Local college students pilgrimage to see Pope Francis
While the Pope’s pilgrimage brought him to the final city of his historic visit to the U.S., hundreds of students from Notre Dame and Holy Cross began a pilgrimage of their own.
Over 500 students from are traveling to Philadelphia to attend the Pope’s mass Sunday afternoon.
“It’s moving our faith from our head to our hearts,” said Sara Thoms, Theology graduate student at Notre Dame.
“We heard the announcement that Pope Francis was coming to America, we just thought this is a historic event, we’ve got to go!” said John Paul Lichon, Assistant Director of Retreats, Pilgrimages, and Spirituality at Notre Dame.
"We’ve been planning this for so long. It’s just awesome to see it all come together,” said Father Pete McCormick, Notre Dame Director of Campus Ministry.
One of the people working so hard to make the trip happen is Papal Visit Pilgrimage Student Coordinator Emily David.
“A lot of hard work has gone into planning this. We started planning in April,” said David.
David’s fellow students were eager to sign up for the experience.
“It’s a great opportunity to be with him and pray with him,” said Thoms.
Registration began for the trip in May. The 500 student cap was reached just a few weeks later.
“It gives me great hope that so many students are this excited to go to a mass,” said Lichon.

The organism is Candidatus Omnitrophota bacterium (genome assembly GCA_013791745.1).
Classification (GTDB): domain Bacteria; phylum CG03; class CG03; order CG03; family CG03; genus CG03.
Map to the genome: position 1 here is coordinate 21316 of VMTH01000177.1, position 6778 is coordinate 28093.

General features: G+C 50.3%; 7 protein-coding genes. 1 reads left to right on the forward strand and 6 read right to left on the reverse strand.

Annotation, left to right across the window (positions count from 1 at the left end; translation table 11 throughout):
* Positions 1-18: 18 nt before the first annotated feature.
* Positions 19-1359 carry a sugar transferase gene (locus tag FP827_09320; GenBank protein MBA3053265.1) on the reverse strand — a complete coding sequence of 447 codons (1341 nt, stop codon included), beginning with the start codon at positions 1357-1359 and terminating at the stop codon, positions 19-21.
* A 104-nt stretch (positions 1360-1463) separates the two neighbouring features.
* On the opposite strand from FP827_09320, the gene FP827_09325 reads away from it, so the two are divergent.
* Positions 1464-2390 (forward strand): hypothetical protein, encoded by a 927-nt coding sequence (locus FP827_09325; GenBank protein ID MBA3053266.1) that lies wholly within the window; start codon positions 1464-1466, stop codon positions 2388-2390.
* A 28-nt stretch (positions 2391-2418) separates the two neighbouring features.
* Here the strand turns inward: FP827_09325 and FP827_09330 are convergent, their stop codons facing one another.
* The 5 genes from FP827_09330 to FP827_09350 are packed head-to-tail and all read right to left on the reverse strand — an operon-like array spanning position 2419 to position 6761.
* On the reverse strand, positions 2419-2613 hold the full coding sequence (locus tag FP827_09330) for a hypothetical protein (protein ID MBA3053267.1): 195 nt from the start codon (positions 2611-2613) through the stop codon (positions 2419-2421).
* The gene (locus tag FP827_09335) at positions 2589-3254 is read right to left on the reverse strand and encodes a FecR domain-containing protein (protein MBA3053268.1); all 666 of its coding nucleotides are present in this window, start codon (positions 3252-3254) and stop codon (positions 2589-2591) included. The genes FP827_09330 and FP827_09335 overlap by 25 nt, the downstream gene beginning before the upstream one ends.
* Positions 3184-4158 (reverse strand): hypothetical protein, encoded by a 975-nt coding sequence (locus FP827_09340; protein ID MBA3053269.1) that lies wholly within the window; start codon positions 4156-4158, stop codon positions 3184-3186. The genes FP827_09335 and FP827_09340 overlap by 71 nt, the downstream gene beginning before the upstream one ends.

“Seeing so many people it resonates clearly with the joy that Pope Francis communicates,” said Fr. McCormick.
All that joy came at a small price.
“It was very affordable too. I only paid $25,” said Austin Cruz, Theology graduate student at Notre Dame.
“We wanted to make it available and accessible to as many students as possible. There are several offices who are supporting this financially so we made it very affordable for students to go,” said Lichon.
The students say they are incredibly excited for the experience.
“Right now I’m just filled with so much joy and gratitude,” said David .
“I’m just so excited to see Pope Francis and really just kind of sense the excitement in Philadelphia,” said Thoms.
The students will be among an estimated 1.5 million people at the Benjamin Franklin Parkway for mass Sunday afternoon.
“To be a part of that and to realize the church is much larger than the University of Notre Dame or their own individual communities that they’ve come from and that we are a part of something much larger than ourselves,” said Fr. McCormick.
Fr. McCormick hopes the students will be inspired to bring that new perspective back home to South Bend.
“Even in their communities as they begin to grow and live their lives that they might be able to have that type of effect. Maybe not on a global scale, but certainly on a scale of their own individual relationships in their own communities. It’s something really special,” said Fr. McCormick.